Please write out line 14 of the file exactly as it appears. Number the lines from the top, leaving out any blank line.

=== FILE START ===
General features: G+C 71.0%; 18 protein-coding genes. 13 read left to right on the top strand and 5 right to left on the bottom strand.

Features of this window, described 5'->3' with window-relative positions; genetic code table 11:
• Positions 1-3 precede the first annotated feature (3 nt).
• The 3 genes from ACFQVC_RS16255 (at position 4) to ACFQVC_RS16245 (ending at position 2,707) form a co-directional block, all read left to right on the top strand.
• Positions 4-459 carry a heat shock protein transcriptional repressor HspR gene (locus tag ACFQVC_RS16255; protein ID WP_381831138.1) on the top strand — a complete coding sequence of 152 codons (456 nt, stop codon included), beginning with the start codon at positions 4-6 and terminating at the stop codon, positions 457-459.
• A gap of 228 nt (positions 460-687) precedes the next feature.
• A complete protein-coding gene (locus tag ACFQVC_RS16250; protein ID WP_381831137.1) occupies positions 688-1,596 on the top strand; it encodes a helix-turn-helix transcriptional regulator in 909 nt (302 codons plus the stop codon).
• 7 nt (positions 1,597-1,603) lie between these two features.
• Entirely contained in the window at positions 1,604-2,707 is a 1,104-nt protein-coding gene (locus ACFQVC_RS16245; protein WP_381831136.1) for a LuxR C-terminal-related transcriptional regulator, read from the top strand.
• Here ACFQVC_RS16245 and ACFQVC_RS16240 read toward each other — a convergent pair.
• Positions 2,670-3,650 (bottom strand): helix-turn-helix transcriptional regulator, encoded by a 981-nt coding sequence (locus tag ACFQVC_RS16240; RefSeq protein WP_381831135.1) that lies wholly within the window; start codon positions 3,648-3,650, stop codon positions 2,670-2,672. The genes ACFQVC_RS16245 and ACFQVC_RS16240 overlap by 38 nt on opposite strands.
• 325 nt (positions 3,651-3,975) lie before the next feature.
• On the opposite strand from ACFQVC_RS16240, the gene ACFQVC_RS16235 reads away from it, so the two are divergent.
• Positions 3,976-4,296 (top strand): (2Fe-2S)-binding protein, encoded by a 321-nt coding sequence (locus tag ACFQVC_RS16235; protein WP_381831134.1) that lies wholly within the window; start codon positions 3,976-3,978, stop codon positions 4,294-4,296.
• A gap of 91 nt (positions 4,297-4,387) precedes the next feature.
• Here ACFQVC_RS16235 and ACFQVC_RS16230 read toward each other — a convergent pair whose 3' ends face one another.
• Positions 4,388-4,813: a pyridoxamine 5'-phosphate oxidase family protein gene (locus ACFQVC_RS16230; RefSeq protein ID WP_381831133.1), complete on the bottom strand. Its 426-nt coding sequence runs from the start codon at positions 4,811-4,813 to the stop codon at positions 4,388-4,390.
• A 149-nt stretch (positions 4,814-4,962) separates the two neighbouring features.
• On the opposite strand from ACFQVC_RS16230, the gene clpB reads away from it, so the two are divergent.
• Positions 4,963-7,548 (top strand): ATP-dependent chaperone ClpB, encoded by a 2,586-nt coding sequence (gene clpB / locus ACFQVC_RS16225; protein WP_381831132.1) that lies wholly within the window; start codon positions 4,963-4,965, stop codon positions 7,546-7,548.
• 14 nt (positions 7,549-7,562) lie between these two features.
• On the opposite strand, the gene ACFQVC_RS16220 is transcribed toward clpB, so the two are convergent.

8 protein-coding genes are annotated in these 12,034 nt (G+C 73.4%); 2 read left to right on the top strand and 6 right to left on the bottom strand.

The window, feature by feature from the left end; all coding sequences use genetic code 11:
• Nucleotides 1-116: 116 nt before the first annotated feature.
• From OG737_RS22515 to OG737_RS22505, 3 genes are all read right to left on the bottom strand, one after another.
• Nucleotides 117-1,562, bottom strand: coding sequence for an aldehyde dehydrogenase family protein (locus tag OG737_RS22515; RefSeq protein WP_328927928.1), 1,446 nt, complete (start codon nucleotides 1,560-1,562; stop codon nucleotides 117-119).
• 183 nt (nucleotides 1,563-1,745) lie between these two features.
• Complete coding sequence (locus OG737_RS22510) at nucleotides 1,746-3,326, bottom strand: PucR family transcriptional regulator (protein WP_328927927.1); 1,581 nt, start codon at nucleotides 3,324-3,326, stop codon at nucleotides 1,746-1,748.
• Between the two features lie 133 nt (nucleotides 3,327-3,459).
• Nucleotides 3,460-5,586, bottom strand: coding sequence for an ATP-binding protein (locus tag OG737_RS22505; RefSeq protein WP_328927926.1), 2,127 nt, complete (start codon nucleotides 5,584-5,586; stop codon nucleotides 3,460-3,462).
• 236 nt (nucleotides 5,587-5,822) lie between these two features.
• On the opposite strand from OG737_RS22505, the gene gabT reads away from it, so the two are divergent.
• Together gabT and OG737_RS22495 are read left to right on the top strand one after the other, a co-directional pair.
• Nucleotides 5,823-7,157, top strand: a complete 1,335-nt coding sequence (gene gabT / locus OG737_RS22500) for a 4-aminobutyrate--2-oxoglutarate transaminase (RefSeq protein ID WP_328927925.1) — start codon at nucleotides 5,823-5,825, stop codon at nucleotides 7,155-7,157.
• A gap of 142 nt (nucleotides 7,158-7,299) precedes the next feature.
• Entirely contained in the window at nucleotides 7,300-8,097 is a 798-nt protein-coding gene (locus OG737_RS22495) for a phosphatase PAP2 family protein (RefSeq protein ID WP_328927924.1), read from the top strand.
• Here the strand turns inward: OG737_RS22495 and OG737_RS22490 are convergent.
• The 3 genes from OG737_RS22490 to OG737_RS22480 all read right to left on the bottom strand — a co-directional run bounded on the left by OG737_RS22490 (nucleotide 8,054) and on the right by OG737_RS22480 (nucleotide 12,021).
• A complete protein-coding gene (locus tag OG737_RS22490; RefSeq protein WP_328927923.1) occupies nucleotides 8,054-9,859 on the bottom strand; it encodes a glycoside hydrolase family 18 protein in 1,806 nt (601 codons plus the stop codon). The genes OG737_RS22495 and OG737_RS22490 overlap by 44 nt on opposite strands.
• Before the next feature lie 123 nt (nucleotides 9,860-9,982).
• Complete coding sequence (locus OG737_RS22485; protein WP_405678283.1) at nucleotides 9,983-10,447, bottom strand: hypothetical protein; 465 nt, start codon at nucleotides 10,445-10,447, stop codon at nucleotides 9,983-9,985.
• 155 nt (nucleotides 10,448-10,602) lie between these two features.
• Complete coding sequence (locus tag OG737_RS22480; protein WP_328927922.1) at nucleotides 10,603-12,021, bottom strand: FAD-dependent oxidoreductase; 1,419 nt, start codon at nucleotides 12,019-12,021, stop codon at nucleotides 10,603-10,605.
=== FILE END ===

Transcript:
• Positions 3,976-4,296 (top strand): (2Fe-2S)-binding protein, encoded by a 321-nt coding sequence (locus tag ACFQVC_RS16235; protein WP_381831134.1) that lies wholly within the window; start codon positions 3,976-3,978, stop codon positions 4,294-4,296.